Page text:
ORLANDO, Fla. — The Mennonite Church USA Executive Board affirmed recommendations from a sexual abuse prevention panel and accepted the resignation of board member Isaac Villegas during meetings June 2-4.
Executive director Ervin Stutzman reported that the board of Eastern Mennonite University in Harrisonburg, Va., Virginia Mennonite Conference and Lindale Mennonite Church in Linville, Va., have agreed to an outside investigation into their responses to abuse allegations against Luke Hartman, former vice president of enrollment at EMU, that will be conducted by an independent team unaffiliated with MC USA.
Stutzman emphasized that it is not a criminal investigation and that outside investigators will have no legal authority to demand documents or collect a body of information that would lead to a legal conclusion. He said the full cooperation of all the institutions is voluntary, yet absolutely necessary.
“We are working together to bring the truth to light,” he said. “This process goes beyond what a criminal investigation can do. Our ultimate concern has to do with healing in our church, so we must address its ethos, how we treat victims of sexual abuse and listen to their stories and how we treat one another and our church leaders.”
Iris de León-Hartshorn, director of transformative peacemaking for MC USA, who provides staff supervision for the panel, said: “Our goal is to answer the questions of who knew what and when. This investigation will be a gift of information for the panel and all our institutions as we try to figure out how we can handle these situations better.”
The process for choosing the organization that will conduct the investigation is under way. Board staff is partnering with the Panel on Sexual Abuse Prevention and the staff of Mennonite Education Agency in this work.
These steps follow a May 13 recommendation from the Panel on Sexual Abuse Prevention, which was named in December.
In two closed executive sessions, the board discussed whether to accept Villegas’ resignation. He officiated a same-sex wedding May 21 with the full support of his congregation, Chapel Hill (N.C.) Mennonite Fellowship. Virginia Conference has suspended his credentials and labeled his actions as “misconduct.”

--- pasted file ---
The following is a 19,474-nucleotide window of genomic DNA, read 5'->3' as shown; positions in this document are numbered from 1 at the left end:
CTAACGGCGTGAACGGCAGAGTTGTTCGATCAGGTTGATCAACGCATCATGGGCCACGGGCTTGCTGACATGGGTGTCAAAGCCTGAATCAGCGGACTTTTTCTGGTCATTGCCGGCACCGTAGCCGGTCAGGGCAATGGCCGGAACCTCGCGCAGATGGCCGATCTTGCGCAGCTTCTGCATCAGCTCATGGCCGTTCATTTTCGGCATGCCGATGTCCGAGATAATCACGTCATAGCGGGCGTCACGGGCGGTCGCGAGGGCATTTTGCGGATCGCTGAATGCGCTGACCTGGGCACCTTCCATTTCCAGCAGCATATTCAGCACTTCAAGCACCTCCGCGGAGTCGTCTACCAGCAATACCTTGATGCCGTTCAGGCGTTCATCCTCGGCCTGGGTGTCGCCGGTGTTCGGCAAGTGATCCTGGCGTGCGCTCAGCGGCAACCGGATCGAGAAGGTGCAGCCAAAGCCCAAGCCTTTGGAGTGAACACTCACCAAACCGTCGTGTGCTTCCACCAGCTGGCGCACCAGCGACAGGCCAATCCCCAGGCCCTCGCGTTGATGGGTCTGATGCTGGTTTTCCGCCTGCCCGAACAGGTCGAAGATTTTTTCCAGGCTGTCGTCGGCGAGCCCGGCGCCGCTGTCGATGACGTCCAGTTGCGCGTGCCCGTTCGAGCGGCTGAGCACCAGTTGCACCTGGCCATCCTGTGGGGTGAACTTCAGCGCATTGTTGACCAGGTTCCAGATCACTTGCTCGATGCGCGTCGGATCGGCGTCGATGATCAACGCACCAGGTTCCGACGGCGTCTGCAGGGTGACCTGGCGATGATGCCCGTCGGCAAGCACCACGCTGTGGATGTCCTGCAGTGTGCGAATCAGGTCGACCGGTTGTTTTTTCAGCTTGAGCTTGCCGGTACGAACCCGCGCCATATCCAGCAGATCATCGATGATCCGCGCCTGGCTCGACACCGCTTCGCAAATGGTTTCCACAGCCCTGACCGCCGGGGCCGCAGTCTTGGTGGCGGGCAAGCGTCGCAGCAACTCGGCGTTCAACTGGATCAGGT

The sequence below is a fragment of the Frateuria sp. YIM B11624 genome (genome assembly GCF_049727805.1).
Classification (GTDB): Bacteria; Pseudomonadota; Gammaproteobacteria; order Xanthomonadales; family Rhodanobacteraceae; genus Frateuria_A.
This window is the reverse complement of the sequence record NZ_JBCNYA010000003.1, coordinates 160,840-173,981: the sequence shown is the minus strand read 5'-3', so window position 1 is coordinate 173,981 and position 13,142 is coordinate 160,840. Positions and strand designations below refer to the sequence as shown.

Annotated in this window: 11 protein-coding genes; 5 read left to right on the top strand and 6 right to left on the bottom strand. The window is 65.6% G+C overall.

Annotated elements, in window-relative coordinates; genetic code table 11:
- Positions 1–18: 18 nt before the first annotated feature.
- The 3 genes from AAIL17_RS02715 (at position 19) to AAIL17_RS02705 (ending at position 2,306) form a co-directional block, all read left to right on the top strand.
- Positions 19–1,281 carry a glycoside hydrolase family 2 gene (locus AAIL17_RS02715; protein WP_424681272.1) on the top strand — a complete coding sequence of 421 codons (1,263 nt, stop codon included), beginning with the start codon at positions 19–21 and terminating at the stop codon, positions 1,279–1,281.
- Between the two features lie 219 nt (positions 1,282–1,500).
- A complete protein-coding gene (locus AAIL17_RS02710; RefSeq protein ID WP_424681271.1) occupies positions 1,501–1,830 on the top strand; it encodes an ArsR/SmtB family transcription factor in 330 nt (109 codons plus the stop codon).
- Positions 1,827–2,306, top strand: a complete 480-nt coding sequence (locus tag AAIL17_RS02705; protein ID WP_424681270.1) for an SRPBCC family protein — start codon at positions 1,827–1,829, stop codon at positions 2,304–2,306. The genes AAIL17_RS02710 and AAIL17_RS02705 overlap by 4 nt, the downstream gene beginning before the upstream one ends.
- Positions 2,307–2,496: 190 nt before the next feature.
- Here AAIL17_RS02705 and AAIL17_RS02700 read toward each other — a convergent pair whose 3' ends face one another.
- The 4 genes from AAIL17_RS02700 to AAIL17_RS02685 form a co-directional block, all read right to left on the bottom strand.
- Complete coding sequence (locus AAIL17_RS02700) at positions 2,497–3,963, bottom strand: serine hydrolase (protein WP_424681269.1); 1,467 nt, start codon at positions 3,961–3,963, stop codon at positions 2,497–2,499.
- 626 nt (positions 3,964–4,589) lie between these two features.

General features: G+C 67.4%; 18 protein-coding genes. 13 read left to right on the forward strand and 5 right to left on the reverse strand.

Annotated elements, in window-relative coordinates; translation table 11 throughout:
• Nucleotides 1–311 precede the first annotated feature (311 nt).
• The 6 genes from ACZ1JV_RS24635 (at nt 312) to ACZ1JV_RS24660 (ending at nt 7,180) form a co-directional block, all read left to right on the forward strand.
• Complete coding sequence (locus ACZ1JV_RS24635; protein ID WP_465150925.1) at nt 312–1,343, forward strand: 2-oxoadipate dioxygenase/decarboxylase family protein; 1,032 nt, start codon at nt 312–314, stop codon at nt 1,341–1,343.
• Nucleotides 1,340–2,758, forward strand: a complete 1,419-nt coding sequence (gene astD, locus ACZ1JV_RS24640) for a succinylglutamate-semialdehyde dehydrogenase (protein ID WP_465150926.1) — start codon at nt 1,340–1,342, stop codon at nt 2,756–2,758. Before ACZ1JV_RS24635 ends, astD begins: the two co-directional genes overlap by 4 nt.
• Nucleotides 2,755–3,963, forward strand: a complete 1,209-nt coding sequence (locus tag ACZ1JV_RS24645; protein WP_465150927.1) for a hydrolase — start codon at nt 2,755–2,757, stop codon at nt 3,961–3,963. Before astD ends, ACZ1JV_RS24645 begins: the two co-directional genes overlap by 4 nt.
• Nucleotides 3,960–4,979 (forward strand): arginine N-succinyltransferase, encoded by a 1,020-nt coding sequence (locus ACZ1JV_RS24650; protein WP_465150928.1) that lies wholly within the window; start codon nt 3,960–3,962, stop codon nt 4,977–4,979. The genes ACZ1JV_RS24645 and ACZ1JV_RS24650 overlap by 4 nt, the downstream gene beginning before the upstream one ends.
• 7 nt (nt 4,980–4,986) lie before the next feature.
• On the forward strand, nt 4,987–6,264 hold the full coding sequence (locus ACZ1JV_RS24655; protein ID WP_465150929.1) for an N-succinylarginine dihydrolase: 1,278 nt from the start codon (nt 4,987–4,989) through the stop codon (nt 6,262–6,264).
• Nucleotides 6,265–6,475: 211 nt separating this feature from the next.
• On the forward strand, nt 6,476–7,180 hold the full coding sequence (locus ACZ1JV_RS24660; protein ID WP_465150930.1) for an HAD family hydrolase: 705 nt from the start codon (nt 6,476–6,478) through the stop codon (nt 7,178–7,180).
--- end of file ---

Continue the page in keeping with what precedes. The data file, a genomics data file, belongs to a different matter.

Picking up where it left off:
Board members did not all agree on accepting Villegas’ resignation. Board member Larry Hauder of Boise, Idaho, introduced a proposal that would, “in the spirit of forbearance,” invite him to reconsider his resignation. It failed by a 5-9 vote.
The board voted 9-5 to accept Villegas’ resignation and passed a motion “acknowledg[ing] this has been a difficult decision for the board with a diversity of opinions.” Board members approved an open letter to Villegas and MC USA delegates expressing appreciation for his “extraordinary contribution” to the board and recognizing Virginia Conference’s credentialing authority and the board’s covenant to “honor our relationship with congregations and area conferences.”
Board members took a tour of the Orlando 2017 convention space, stopping to pray and sing in what will be the delegate hall and the worship space.
Chief operating officer Glen Alexander Guyton said he is budgeting for 4,200 attendees.
“We will need to think about alternatives if our numbers aren’t as good as we expect,” he said. “Just a couple hundred people makes a huge financial impact.”
The convention will be held July 4-8. The event will be one day shorter than in the past.
The board discussed reducing the number of members due to financial concerns and a reduced constituency. Bylaws specify a maximum number of board members (21), but do not list a minimum, so appointing fewer members would not require delegate approval. There are 16 members without Villegas. Board members requested the counsel of the Constituency Leaders Council before making a decision.
At its March meeting, the CLC responded with general affirmation to a proposal of a peer-to-peer review process. David Boshart, moderator-elect and chair of the CLC, reported that planning for a pilot process with Central District Conference is under way.
A team yet to be named will conduct a review of Central District’s decision to license Mark Rupp, a pastor of Columbus (Ohio) Mennonite Church, on July 25, 2015. Rupp is in a committed same-sex relationship.
The hope is for the team to have a report available at the October CLC meeting that, according to Boshart, “emphasizes the learning rather than judicial function of the review while also recognizing that there may be recommendations that result from the process.”
Board members discussed how to respond to a request for counsel from Mountain States Mennonite Conference leaders as they discern the ordination of Theda Good, a pastor of First Mennonite Church of Denver who is in a committed same-sex relationship. Board members affirmed drafting a letter that will be sent to Mountain States.